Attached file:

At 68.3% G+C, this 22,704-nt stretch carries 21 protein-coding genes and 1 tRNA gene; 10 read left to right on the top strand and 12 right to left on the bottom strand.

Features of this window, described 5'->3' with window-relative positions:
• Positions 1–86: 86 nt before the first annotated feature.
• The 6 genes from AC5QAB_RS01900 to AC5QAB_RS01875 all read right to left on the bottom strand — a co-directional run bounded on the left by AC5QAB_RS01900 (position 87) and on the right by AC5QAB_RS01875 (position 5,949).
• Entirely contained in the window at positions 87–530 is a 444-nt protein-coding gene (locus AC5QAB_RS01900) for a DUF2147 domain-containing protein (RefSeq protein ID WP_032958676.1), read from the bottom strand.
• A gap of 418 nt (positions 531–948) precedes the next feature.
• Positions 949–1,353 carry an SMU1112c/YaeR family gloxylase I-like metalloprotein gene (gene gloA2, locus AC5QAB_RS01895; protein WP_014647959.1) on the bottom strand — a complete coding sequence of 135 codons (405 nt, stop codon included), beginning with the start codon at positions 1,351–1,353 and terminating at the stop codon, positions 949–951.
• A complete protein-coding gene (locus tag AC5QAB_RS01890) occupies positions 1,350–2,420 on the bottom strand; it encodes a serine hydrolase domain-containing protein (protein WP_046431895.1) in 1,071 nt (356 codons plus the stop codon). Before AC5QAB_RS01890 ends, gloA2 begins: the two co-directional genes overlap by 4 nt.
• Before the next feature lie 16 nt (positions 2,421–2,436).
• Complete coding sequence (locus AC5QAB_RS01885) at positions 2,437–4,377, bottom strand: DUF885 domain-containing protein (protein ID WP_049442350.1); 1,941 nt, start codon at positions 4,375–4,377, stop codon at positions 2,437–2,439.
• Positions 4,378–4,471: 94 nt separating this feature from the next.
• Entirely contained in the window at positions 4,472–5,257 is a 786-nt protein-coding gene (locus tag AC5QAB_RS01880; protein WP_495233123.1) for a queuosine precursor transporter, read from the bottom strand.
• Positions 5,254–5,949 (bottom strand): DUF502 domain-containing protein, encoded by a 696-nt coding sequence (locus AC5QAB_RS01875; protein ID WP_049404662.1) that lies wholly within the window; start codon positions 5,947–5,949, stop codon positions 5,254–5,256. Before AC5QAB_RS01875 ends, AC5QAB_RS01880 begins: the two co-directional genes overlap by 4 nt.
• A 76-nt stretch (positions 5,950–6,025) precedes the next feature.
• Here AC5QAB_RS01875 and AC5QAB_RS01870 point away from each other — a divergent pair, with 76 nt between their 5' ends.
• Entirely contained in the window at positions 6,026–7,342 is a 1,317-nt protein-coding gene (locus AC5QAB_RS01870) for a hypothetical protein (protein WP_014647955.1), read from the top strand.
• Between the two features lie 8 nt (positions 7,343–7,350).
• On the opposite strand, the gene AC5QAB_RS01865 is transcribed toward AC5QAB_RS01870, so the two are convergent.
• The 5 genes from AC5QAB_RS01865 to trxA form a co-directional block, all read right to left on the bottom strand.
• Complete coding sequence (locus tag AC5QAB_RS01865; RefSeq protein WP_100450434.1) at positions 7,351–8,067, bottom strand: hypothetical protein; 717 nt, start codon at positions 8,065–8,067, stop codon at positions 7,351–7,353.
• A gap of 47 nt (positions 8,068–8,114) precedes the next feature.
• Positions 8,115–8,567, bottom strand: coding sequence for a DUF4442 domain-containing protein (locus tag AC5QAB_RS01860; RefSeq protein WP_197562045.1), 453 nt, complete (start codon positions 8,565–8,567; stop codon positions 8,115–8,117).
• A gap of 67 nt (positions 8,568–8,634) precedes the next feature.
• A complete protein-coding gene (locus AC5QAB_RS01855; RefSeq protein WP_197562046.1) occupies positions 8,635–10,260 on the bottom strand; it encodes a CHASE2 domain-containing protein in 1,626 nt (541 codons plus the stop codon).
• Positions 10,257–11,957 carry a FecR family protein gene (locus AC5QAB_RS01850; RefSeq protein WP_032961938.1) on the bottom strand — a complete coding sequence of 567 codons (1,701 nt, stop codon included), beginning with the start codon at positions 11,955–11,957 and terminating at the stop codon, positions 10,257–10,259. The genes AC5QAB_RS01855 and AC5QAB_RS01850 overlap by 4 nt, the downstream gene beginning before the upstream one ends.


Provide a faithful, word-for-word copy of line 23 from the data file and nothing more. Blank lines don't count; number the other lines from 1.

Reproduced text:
• A gap of 67 nt (positions 8,568–8,634) precedes the next feature.